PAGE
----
Coronavirus herd immunity will take team effort, says Dr. Fauci

Andis Robeznieks , Senior News Writer

While COVID-19 continues to confound the nation’s best efforts to contain it, the country’s leading scientific expert on the pandemic expressed confidence that SARS-CoV-2 variants can be addressed through vaccination.

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In a freewheeling 45-minute conversation, Biden administration Chief Medical Adviser Anthony S. Fauci, MD, also discussed the need to end the “stunning” divisiveness that has hindered pandemic-control efforts, and he explained how vaccines could bring herd immunity despite the variants.

“I have never seen anything like this particular virus, in its complexity and its ability to elude what we're trying to do to contain it,” said Dr. Fauci, longtime director of the National Institute of Allergy and Infectious Diseases.

He spoke during an online program entitled “COVID-19 Action in the Biden Era: A Fireside Chat with Dr. Fauci,” sponsored by the COVID Collaborative, an organization that has brought together experts in health, education and the economy to support state and local leaders in battling the pandemic. The group has also partnered with the Ad Council on a vaccine education campaign.

AMA Executive Vice President and CEO James L. Madara, MD, is on the collaborative’s national advisory council. The council’s co-chairs Dirk Kempthorne, a Republican and former Idaho governor, and Deval Patrick, a Democratic former Massachusetts governor, moderated the program.

Kempthorne noted that there are skeptics who don’t want to wear masks or get vaccinated and believe the death toll is overstated because they believe many died from their underlying comorbidities and not from COVID-19.

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“It is definitely real,” Dr. Fauci replied. “When you look at the deaths and the cases and the hospitalizations, it's like nothing we've ever seen before.”

“The idea of thinking that this is a hoax is stunning to me,” Dr. Fauci said, adding that this thinking exists in areas where hospitals are overrun and the need for intensive-care beds is more than double the capacity.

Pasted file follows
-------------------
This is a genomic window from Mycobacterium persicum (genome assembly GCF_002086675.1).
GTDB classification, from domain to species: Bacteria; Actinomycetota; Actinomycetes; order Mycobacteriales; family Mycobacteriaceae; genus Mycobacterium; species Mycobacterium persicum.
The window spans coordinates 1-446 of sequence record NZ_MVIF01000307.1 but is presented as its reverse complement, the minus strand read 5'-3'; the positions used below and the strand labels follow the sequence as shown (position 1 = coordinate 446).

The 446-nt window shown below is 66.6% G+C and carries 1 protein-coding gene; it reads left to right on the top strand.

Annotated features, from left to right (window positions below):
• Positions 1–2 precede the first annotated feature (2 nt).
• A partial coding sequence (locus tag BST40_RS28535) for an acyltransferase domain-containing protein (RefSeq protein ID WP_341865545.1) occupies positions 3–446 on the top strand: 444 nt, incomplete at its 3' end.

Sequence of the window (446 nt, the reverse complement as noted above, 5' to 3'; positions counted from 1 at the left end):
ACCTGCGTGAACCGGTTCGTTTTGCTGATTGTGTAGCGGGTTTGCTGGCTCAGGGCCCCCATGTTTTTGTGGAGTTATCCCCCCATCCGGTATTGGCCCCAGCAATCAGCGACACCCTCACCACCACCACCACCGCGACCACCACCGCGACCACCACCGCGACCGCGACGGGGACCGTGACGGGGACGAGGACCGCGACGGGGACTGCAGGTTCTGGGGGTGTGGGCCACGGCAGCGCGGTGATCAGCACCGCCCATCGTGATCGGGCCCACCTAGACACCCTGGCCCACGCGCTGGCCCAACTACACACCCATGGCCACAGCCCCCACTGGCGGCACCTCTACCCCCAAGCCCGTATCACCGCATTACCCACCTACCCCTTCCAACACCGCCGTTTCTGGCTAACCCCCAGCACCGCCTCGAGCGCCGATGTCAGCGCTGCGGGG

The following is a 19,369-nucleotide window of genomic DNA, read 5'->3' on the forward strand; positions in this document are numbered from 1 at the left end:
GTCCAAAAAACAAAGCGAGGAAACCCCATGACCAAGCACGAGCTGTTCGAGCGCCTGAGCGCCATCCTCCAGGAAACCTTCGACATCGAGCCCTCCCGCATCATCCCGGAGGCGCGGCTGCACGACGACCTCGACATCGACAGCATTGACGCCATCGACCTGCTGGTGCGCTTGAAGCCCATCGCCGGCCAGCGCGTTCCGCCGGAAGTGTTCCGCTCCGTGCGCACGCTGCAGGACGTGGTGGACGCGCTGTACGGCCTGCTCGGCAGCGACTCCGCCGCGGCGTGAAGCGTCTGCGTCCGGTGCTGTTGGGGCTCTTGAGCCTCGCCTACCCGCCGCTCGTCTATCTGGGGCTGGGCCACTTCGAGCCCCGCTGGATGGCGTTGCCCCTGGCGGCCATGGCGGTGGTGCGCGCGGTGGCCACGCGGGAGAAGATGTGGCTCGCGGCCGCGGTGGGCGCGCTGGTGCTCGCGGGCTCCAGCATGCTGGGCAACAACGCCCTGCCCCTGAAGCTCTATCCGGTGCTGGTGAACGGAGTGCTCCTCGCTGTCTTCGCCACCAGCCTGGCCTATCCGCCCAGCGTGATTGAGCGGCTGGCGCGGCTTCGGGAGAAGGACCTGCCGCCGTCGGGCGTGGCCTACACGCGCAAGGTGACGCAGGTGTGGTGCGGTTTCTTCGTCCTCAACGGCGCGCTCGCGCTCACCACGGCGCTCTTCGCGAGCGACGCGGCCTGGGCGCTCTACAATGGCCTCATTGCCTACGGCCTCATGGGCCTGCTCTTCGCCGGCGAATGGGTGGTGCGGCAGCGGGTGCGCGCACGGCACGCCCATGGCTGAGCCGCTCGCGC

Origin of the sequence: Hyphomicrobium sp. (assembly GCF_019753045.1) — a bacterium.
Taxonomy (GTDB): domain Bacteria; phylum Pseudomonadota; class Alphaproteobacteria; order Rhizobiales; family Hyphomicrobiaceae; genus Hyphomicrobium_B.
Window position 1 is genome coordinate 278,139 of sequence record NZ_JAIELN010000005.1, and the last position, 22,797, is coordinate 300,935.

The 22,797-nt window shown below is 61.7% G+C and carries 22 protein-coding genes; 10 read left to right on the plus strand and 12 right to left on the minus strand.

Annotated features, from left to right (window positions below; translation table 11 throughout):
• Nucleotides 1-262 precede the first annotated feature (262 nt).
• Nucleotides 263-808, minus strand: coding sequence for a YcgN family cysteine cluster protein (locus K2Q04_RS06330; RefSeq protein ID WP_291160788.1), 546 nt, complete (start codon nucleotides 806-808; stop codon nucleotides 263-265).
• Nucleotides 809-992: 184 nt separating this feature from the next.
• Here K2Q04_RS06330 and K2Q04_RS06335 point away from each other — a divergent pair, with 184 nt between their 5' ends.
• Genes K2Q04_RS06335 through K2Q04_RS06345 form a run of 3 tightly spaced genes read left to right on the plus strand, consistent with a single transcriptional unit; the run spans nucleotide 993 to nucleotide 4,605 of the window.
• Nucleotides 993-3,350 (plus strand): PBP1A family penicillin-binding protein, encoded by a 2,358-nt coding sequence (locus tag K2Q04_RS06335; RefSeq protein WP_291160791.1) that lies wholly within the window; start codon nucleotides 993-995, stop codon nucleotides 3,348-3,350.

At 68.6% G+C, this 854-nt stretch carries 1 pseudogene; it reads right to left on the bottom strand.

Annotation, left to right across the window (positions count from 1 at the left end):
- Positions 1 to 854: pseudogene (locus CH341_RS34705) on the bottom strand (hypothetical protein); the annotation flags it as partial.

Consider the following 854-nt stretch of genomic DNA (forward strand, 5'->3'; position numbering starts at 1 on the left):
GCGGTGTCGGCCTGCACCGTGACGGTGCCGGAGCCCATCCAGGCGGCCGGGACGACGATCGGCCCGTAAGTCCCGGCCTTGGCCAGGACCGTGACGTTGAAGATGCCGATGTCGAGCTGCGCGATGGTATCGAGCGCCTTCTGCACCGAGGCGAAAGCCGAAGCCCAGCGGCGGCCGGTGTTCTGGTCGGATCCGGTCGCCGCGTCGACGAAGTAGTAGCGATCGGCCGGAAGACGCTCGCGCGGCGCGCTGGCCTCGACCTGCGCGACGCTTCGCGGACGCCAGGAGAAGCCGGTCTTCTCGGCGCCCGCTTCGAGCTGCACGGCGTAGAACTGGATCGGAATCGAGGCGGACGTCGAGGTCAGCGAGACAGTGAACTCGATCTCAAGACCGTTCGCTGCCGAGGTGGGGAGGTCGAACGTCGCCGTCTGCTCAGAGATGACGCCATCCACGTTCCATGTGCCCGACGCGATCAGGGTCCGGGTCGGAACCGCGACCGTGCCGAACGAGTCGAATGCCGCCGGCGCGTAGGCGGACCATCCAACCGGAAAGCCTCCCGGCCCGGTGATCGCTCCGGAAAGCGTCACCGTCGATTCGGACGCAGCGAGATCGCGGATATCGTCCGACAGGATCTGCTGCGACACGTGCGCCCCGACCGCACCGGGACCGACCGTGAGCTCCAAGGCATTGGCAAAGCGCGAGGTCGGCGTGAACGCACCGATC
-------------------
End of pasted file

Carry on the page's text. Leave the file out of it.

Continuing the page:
“Even in that setting … they still think it's a hoax,” he said. “They think it's fake news.”

This has added to the persistence of the pandemic, Dr. Fauci said, because “if ever there was a time when you needed everyone to be uniformly pulling together,” it would be during a pandemic.

The good news has been on the vaccine front.

“The ultimate control of pandemics of this type will always rest in the development of a highly effective and safe vaccine,” Dr. Fauci said. “We do have at least two, going on three—and probably closer to four or five in the United States alone.”

The Food and Drug Administration’s Vaccines and Related Biological Products Advisory Committee will meet Feb. 26 to discuss emergency use authorization for a COVID-19 vaccine from Janssen Biotech Inc.

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SARS-CoV-2 continually mutates, with most of these mutations not having any “functional relevance,” Dr. Fauci said. “But every once in a while, a combination of mutations occur that create what's called a ‘variant’ or a ‘new lineage,’ which does have functional consequences.”

These include the B.1.1.7 variant first identified in the United Kingdom and the B.1.351 variant that emerged from South Africa that are more transmissible than versions for which vaccines were developed.

While existing vaccines may offer less protection against infection from these variants, the Pfizer-BioNTech and Moderna vaccines still protect against severe disease that could result in hospitalization or death, Dr. Fauci said.

He noted, however, that a booster shot may eventually be required to specifically address these variants. But that shouldn’t require a major retooling of vaccine production and may not be necessary if vaccinations are done quickly and public health measures are maintained.

Stay updated with the AMA on COVID-19 and vaccine development.